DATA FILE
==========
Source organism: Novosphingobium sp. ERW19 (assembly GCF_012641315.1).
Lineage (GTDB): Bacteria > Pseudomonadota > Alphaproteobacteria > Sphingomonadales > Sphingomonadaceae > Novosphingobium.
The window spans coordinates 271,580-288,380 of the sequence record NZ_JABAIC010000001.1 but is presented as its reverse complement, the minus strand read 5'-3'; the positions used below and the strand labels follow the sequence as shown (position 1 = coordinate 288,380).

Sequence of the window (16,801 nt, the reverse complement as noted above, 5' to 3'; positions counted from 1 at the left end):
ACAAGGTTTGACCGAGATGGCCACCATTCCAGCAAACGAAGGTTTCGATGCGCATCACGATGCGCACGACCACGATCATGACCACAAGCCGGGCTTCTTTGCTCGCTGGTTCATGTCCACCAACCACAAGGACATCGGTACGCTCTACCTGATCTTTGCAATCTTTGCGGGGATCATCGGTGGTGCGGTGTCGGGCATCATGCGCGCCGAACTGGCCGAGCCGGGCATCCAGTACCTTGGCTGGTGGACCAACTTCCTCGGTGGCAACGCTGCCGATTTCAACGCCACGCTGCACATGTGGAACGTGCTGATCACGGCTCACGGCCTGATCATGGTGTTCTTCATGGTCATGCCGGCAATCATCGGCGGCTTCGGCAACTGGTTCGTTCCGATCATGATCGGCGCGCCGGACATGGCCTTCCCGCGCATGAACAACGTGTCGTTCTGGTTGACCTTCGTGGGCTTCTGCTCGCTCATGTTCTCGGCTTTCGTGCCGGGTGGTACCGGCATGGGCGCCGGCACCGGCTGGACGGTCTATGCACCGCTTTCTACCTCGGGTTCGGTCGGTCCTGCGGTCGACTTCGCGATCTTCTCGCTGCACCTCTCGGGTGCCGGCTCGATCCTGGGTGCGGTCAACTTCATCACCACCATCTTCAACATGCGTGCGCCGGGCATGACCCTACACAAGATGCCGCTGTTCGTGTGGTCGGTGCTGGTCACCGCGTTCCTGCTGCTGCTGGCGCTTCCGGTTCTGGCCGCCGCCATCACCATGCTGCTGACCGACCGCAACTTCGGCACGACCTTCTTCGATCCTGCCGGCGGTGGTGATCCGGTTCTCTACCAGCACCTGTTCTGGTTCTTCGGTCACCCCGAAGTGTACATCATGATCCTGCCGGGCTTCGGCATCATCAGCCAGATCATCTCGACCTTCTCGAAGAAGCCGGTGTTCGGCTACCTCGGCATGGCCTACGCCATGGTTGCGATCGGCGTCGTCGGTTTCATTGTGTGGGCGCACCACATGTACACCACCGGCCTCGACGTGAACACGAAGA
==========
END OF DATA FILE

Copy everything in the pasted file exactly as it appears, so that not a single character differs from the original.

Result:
Source organism: Novosphingobium sp. ERW19 (assembly GCF_012641315.1).
Lineage (GTDB): Bacteria > Pseudomonadota > Alphaproteobacteria > Sphingomonadales > Sphingomonadaceae > Novosphingobium.
The window spans coordinates 271,580-288,380 of the sequence record NZ_JABAIC010000001.1 but is presented as its reverse complement, the minus strand read 5'-3'; the positions used below and the strand labels follow the sequence as shown (position 1 = coordinate 288,380).

Sequence of the window (16,801 nt, the reverse complement as noted above, 5' to 3'; positions counted from 1 at the left end):
ACAAGGTTTGACCGAGATGGCCACCATTCCAGCAAACGAAGGTTTCGATGCGCATCACGATGCGCACGACCACGATCATGACCACAAGCCGGGCTTCTTTGCTCGCTGGTTCATGTCCACCAACCACAAGGACATCGGTACGCTCTACCTGATCTTTGCAATCTTTGCGGGGATCATCGGTGGTGCGGTGTCGGGCATCATGCGCGCCGAACTGGCCGAGCCGGGCATCCAGTACCTTGGCTGGTGGACCAACTTCCTCGGTGGCAACGCTGCCGATTTCAACGCCACGCTGCACATGTGGAACGTGCTGATCACGGCTCACGGCCTGATCATGGTGTTCTTCATGGTCATGCCGGCAATCATCGGCGGCTTCGGCAACTGGTTCGTTCCGATCATGATCGGCGCGCCGGACATGGCCTTCCCGCGCATGAACAACGTGTCGTTCTGGTTGACCTTCGTGGGCTTCTGCTCGCTCATGTTCTCGGCTTTCGTGCCGGGTGGTACCGGCATGGGCGCCGGCACCGGCTGGACGGTCTATGCACCGCTTTCTACCTCGGGTTCGGTCGGTCCTGCGGTCGACTTCGCGATCTTCTCGCTGCACCTCTCGGGTGCCGGCTCGATCCTGGGTGCGGTCAACTTCATCACCACCATCTTCAACATGCGTGCGCCGGGCATGACCCTACACAAGATGCCGCTGTTCGTGTGGTCGGTGCTGGTCACCGCGTTCCTGCTGCTGCTGGCGCTTCCGGTTCTGGCCGCCGCCATCACCATGCTGCTGACCGACCGCAACTTCGGCACGACCTTCTTCGATCCTGCCGGCGGTGGTGATCCGGTTCTCTACCAGCACCTGTTCTGGTTCTTCGGTCACCCCGAAGTGTACATCATGATCCTGCCGGGCTTCGGCATCATCAGCCAGATCATCTCGACCTTCTCGAAGAAGCCGGTGTTCGGCTACCTCGGCATGGCCTACGCCATGGTTGCGATCGGCGTCGTCGGTTTCATTGTGTGGGCGCACCACATGTACACCACCGGCCTCGACGTGAACACGAAGA